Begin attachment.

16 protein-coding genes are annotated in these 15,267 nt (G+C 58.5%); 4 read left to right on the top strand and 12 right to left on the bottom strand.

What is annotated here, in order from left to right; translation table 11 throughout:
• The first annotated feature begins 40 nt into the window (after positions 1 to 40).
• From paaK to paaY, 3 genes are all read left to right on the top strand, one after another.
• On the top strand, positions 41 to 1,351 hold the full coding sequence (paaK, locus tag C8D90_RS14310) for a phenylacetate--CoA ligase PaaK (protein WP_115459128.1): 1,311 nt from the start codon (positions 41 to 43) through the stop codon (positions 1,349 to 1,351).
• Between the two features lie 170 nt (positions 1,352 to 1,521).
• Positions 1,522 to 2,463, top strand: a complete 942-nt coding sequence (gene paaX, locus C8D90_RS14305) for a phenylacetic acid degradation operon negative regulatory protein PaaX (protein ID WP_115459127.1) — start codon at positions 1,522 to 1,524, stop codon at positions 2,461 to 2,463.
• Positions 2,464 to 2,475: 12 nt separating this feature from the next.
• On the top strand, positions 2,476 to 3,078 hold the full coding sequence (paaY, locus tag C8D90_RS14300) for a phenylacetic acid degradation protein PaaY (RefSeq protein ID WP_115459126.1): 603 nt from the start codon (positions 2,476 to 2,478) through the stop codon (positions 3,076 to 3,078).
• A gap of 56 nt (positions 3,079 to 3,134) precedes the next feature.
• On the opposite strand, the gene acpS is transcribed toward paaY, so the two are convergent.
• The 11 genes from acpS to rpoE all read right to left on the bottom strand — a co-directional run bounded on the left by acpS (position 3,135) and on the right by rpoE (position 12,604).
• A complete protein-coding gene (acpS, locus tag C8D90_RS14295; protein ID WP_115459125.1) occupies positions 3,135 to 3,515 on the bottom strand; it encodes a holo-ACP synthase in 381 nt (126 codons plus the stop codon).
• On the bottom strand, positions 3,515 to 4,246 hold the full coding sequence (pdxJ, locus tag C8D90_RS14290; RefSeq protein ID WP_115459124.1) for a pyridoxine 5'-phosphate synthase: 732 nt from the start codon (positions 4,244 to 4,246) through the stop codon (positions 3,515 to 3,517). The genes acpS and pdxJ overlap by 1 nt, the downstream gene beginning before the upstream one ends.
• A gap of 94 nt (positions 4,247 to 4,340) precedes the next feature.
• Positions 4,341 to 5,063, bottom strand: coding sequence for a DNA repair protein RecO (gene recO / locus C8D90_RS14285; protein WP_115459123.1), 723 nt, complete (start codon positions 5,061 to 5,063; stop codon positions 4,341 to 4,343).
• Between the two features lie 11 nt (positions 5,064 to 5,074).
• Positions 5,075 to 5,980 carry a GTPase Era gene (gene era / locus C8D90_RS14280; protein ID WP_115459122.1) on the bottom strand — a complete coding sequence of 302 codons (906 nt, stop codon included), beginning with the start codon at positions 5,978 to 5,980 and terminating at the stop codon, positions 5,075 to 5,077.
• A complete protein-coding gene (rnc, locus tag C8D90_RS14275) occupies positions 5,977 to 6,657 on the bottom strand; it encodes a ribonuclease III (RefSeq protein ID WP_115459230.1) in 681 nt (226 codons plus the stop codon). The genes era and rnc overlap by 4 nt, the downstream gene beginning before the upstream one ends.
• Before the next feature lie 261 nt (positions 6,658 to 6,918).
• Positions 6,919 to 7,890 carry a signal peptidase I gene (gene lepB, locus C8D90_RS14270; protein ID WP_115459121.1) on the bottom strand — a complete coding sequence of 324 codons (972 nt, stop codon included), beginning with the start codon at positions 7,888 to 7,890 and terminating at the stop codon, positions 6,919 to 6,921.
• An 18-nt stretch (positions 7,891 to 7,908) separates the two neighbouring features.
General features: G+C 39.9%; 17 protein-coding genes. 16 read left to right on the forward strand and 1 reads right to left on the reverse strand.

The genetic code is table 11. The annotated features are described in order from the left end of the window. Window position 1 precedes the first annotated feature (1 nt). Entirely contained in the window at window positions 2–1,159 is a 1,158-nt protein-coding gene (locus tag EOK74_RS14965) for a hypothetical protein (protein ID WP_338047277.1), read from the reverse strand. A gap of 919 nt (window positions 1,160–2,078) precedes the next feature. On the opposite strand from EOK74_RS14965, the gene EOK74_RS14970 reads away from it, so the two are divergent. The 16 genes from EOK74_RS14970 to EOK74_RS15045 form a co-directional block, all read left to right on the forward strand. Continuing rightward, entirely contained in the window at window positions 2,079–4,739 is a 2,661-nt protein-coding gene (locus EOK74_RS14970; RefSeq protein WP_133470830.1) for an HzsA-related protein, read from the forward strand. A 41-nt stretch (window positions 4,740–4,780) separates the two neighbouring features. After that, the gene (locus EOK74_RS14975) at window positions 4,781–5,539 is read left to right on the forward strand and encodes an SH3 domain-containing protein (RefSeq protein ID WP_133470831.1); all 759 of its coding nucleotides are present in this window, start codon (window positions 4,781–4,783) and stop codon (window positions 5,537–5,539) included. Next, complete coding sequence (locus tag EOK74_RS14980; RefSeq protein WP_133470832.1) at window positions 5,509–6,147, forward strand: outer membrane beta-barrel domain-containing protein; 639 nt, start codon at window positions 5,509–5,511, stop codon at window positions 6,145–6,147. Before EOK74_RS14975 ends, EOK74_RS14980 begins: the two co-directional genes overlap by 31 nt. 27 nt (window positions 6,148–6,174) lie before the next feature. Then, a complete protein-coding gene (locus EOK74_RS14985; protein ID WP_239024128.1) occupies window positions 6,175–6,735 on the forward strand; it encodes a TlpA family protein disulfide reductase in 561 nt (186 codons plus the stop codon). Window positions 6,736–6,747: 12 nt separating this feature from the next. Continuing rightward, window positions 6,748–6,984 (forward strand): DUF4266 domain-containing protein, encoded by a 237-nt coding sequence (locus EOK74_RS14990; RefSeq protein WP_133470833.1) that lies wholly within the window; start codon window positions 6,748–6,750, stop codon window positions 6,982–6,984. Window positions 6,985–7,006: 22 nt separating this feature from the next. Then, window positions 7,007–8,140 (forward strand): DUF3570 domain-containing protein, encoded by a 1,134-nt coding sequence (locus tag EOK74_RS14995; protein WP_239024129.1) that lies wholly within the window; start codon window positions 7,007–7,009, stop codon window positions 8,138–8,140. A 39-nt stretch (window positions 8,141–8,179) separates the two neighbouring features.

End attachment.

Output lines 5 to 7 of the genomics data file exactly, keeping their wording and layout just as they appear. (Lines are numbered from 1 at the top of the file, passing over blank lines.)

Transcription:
• On the top strand, positions 41 to 1,351 hold the full coding sequence (paaK, locus tag C8D90_RS14310) for a phenylacetate--CoA ligase PaaK (protein WP_115459128.1): 1,311 nt from the start codon (positions 41 to 43) through the stop codon (positions 1,349 to 1,351).
• Between the two features lie 170 nt (positions 1,352 to 1,521).
• Positions 1,522 to 2,463, top strand: a complete 942-nt coding sequence (gene paaX, locus C8D90_RS14305) for a phenylacetic acid degradation operon negative regulatory protein PaaX (protein ID WP_115459127.1) — start codon at positions 1,522 to 1,524, stop codon at positions 2,461 to 2,463.